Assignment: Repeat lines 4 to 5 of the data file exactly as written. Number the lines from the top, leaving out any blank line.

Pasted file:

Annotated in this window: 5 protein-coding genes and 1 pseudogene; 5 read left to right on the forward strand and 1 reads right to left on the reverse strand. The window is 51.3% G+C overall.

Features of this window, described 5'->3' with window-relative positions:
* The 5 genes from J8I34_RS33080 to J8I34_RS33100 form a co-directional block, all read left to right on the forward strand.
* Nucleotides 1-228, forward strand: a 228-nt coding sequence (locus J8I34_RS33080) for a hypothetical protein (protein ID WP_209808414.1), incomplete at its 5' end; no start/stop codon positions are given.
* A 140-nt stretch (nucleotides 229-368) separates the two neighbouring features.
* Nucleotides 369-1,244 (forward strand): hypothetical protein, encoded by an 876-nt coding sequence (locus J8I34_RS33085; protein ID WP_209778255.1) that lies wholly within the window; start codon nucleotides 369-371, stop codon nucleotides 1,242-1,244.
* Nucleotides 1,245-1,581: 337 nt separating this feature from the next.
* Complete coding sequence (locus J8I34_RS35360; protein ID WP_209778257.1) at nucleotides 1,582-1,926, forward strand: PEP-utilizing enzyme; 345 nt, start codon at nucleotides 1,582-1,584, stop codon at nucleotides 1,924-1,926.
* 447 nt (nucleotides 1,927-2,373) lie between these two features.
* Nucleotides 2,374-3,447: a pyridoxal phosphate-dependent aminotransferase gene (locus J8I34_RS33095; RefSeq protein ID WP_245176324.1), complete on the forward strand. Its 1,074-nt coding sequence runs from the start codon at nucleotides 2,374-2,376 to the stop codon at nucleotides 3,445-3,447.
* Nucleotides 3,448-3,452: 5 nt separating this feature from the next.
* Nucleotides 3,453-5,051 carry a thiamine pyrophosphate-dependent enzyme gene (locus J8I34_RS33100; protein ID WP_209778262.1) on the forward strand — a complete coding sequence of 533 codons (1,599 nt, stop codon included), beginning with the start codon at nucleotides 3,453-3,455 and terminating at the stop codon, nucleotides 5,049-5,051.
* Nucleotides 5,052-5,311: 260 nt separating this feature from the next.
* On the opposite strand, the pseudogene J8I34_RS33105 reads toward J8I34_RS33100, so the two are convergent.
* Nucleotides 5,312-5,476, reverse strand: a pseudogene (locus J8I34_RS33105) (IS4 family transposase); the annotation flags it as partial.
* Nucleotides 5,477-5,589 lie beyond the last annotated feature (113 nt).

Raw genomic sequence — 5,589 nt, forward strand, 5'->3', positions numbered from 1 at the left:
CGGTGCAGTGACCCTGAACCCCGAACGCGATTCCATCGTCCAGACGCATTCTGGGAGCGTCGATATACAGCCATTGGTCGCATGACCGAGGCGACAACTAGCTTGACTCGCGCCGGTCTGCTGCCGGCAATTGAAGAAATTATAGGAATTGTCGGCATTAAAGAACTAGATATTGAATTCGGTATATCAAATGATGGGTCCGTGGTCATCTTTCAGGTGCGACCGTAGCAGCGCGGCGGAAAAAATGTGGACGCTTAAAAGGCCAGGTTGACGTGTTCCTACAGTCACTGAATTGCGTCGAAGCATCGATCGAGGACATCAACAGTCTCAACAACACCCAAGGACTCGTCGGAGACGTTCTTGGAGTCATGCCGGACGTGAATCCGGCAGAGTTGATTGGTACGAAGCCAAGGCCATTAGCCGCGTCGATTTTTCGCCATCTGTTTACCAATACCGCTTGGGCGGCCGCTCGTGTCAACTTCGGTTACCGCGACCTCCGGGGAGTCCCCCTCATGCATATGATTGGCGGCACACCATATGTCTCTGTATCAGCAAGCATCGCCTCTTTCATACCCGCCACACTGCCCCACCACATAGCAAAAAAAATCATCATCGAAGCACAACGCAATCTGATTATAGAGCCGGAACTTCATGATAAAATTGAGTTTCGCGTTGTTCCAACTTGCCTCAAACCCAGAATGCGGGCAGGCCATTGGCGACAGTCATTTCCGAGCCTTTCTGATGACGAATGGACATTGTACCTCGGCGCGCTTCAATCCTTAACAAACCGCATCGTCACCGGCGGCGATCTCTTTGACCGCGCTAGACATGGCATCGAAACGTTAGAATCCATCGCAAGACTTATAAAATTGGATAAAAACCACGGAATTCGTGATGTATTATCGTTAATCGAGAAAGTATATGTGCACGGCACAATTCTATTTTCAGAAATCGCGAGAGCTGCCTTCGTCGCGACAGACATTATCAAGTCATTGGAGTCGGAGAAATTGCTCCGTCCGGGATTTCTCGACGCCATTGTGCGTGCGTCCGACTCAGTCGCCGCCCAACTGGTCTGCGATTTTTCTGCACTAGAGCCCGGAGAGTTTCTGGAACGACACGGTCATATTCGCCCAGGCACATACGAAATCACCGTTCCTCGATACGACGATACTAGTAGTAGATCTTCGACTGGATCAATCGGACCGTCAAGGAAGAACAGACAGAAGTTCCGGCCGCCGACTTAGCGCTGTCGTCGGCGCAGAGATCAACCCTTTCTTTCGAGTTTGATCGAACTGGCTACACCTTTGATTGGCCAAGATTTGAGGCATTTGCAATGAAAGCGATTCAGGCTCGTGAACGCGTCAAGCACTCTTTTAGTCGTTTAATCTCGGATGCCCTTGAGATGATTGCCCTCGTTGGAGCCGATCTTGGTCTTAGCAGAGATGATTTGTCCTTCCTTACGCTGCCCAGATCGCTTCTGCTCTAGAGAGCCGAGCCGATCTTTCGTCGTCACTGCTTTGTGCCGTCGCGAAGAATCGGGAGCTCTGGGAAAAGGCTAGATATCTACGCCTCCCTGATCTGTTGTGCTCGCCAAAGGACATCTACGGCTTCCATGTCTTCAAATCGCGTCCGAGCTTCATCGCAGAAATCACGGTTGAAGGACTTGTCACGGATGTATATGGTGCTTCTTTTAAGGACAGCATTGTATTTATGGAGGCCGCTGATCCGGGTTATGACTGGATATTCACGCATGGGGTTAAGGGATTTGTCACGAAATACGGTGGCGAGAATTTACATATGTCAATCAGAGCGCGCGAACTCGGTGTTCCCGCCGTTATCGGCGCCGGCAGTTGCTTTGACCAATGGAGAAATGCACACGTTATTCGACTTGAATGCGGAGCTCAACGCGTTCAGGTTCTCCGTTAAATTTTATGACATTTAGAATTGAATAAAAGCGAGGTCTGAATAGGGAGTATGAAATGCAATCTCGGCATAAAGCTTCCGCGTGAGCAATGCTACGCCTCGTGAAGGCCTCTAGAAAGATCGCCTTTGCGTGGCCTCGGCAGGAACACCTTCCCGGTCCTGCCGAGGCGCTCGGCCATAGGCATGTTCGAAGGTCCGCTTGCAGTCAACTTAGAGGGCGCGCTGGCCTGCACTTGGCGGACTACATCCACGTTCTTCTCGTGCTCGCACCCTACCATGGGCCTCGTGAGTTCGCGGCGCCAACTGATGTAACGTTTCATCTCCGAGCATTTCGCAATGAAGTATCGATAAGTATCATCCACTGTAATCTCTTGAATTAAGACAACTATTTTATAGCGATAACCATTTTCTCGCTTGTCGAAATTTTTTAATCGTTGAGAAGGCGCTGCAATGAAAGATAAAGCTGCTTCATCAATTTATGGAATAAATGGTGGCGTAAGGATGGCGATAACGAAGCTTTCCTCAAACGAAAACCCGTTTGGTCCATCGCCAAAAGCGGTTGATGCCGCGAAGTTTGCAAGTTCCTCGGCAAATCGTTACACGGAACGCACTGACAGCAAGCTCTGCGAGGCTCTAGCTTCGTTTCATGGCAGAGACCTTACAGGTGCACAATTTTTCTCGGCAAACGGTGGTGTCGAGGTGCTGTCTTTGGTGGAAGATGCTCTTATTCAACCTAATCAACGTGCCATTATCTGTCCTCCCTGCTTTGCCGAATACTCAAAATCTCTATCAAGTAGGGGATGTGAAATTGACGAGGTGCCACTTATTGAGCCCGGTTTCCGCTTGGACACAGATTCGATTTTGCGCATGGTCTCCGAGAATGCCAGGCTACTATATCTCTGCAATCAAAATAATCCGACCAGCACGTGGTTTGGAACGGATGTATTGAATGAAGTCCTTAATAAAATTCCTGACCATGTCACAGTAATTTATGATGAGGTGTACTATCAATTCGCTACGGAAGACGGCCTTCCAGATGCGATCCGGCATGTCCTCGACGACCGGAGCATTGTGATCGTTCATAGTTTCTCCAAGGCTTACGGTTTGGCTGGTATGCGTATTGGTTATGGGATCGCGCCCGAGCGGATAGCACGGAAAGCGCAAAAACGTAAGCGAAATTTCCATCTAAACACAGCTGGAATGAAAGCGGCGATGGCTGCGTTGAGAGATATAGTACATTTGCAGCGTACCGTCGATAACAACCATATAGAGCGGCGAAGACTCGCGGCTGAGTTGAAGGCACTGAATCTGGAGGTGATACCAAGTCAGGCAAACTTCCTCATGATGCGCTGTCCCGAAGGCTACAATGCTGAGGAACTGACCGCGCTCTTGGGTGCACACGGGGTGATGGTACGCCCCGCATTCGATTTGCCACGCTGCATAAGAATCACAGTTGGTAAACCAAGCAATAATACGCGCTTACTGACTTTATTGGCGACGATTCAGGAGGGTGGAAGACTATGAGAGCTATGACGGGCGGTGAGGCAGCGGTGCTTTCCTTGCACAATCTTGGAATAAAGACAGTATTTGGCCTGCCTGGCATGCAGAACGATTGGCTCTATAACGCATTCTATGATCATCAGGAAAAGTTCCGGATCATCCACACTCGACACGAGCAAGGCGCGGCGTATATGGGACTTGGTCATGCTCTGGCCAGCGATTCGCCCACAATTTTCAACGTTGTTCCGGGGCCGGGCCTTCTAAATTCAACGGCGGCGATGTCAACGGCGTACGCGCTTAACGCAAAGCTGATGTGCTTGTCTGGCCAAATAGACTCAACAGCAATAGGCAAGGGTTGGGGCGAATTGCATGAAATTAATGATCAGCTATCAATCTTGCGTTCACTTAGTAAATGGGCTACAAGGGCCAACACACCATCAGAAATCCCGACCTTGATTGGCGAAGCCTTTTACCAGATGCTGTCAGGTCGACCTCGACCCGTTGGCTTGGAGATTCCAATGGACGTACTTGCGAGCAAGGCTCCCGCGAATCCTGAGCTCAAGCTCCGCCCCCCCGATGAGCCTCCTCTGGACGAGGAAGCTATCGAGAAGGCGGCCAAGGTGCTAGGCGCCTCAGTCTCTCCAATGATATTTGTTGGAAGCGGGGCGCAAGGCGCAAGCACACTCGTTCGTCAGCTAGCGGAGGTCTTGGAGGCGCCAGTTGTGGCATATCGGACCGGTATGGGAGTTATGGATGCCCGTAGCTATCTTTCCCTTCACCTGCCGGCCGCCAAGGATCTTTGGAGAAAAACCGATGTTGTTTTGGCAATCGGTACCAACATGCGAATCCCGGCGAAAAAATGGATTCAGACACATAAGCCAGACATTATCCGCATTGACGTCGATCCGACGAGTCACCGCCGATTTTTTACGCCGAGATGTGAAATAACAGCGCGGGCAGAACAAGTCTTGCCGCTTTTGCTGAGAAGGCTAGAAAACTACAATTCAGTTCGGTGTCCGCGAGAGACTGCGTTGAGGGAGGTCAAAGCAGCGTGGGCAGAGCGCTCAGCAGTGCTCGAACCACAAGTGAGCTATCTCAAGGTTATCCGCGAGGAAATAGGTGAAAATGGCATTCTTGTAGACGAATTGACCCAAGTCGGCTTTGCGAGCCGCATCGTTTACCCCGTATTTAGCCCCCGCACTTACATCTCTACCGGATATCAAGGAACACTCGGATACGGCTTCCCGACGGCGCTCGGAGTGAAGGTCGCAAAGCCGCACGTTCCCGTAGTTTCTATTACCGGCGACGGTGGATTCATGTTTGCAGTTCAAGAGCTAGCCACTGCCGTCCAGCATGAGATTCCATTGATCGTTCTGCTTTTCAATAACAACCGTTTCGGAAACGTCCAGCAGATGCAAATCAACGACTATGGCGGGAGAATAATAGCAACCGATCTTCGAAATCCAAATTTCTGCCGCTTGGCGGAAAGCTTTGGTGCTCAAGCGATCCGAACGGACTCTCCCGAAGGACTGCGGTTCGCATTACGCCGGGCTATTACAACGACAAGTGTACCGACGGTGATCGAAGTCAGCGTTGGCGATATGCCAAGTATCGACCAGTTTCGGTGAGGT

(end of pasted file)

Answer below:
* Nucleotides 1-228, forward strand: a 228-nt coding sequence (locus J8I34_RS33080) for a hypothetical protein (protein ID WP_209808414.1), incomplete at its 5' end; no start/stop codon positions are given.
* A 140-nt stretch (nucleotides 229-368) separates the two neighbouring features.